The purchase process
Foreigners have the same rights to property ownership as Croatian nationals and purchasing process is quite straightforward. One of the most important aspects of the property purchase is establishing that the property has a “clean title”, meaning that the seller has legal authority to sell the property and there are no pending claims on the property before the courts. It is therefore important that this is thoroughly checked in advance of any purchase and to ensure you deal with an independent lawyer when purchasing property there.
The ownership and possession status of the real estate can be determined by accessing the Land Registry and Cadastre at the Municipal Court. It is necessary to check the zoning documentation in order to determine the land allocation (for example, construction, tourism, agriculture). This is followed by the real estate purchase procedure and the signing of the contract.
Surveys are not usually carried out, but it is wise to insist on one, particularly in the case of an older property.
Once a price has been agreed and the preliminary searches have been conducted, a deposit is paid to secure the property and a pre-contract signed. When all searches are complete, buyer and seller sign the final contract of sale in the presence of a notary public. However, if the buyer is not present, the power of attorney can be provided for the lawyer.
The finalised and certified contract establishes the legal ownership and all monies and contracts must be exchanged by the agreed completion date. A 3 per cent purchase tax is paid at time of completion and then the documents are submitted to the local land registry department and the change in ownership registered. This registration can take up to 10 days.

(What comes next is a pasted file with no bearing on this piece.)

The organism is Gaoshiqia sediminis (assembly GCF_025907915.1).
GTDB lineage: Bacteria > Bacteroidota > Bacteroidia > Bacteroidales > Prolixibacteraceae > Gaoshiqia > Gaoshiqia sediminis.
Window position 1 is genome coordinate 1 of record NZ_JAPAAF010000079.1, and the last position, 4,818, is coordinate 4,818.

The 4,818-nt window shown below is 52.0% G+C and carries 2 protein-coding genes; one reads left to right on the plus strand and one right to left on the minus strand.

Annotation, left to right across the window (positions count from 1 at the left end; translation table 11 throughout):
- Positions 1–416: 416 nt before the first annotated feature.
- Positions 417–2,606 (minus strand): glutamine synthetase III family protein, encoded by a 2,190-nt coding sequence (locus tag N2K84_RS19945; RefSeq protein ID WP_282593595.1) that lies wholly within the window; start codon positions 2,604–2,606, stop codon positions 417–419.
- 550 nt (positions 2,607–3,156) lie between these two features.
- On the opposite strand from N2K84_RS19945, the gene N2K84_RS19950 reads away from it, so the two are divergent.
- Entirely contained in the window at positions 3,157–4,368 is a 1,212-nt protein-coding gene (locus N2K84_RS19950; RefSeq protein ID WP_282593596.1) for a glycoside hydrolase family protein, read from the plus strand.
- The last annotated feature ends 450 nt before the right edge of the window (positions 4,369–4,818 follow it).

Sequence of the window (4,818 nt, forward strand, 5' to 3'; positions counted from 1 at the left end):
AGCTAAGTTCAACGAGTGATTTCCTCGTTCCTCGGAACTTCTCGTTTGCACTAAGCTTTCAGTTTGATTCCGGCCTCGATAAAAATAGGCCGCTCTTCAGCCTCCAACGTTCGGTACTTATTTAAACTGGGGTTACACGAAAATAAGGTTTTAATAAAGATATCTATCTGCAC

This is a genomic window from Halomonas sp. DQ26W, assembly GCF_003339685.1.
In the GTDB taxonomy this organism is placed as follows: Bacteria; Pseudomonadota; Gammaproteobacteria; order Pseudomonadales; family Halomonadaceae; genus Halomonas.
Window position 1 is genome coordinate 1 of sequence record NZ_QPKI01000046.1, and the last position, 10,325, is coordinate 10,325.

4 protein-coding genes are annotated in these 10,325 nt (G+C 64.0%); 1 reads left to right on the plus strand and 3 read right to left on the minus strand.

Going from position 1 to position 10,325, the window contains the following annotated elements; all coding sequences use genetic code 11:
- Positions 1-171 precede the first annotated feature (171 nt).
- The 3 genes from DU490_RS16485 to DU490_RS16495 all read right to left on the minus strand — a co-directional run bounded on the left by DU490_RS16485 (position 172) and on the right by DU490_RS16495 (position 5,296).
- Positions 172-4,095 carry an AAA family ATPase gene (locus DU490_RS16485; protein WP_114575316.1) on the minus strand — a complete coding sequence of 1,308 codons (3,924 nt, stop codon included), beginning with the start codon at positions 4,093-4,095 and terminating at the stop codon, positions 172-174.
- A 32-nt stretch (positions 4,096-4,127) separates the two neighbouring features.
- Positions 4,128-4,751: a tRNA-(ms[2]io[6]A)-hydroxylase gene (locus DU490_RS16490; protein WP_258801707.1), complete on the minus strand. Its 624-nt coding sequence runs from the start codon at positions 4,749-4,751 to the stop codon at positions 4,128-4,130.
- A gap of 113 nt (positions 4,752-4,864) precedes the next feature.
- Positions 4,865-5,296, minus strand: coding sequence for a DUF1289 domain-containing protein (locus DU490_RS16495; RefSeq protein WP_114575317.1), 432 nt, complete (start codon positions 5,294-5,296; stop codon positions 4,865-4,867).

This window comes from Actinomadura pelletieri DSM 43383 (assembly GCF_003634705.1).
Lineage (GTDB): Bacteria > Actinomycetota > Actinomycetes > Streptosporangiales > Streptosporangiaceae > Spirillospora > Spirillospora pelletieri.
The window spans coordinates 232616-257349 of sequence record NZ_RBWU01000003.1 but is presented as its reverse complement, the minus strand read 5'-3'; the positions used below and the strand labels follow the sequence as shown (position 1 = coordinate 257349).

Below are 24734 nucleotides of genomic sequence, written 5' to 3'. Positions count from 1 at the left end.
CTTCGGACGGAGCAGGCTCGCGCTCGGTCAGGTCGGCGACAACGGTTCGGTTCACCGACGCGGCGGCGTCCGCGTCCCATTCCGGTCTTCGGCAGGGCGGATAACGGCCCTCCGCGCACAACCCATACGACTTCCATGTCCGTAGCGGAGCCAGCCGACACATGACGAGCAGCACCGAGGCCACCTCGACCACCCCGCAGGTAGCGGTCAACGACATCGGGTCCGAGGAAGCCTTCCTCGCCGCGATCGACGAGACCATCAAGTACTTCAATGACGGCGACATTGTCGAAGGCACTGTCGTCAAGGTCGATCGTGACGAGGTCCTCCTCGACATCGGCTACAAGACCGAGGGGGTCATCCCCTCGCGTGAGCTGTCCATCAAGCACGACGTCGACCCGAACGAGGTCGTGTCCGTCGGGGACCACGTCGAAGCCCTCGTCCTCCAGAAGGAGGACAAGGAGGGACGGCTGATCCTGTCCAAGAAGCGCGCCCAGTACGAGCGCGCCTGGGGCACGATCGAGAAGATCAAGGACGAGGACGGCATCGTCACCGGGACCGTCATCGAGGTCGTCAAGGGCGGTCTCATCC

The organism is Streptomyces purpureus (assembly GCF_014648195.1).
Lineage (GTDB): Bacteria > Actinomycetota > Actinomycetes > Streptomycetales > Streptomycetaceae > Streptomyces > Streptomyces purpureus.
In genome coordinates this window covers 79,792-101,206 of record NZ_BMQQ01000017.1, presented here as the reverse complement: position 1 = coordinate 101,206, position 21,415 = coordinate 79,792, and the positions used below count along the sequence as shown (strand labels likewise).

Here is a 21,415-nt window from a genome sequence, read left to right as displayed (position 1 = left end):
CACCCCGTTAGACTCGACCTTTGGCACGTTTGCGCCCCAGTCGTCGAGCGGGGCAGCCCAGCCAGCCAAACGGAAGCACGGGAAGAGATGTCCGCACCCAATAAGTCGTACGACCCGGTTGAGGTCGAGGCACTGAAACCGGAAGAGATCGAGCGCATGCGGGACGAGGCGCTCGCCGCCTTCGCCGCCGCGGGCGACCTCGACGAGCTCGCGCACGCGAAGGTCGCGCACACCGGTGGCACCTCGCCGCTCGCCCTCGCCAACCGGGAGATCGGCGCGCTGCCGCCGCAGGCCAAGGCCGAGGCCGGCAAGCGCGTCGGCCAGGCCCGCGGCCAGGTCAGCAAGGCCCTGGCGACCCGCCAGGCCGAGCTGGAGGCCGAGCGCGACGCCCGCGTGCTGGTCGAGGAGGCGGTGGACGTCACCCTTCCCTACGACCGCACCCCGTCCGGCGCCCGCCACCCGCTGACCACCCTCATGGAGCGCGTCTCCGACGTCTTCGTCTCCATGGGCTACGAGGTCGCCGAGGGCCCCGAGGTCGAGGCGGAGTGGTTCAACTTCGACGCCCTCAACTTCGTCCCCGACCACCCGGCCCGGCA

Fees, taxes, and legal costs
Croatia has signed double taxation treaties with most European countries including the UK and Ireland, so you are not liable for double taxation.
VAT - value added tax - is currently set at 22 per cent. There are no annual property taxes, but real estate transfer tax is levied when buying real estate. Currently the tax is set at 5 per cent; this is paid by the buyer and must be included in the sales contract. If you buy a newly built property (off-plan apartments), the 5 per cent will be levied just on the cost of the land; for older properties the tax will be on the entire value.
Unlike in the UK, both the vendor and purchaser pay fees to the estate agent in Croatia. These feels tend to be around 3 per cent (although even 6 per cent is not unheard of) of the agreed purchase price. Some agents offer a "one stop service" that includes both agency and legal fees.
Legal fees and stamp duty are approximately 1.5 to 2 per cent of the purchase price. If a property in private ownership gets sold within three years, the capital gain tax is levied at 35 per cent. After three years, you are not liable for capital gain tax.
In total, you have to add about 10 per cent of the quoted price to cover the notary and legal fees, real estate transfer tax, and estate agent's fees.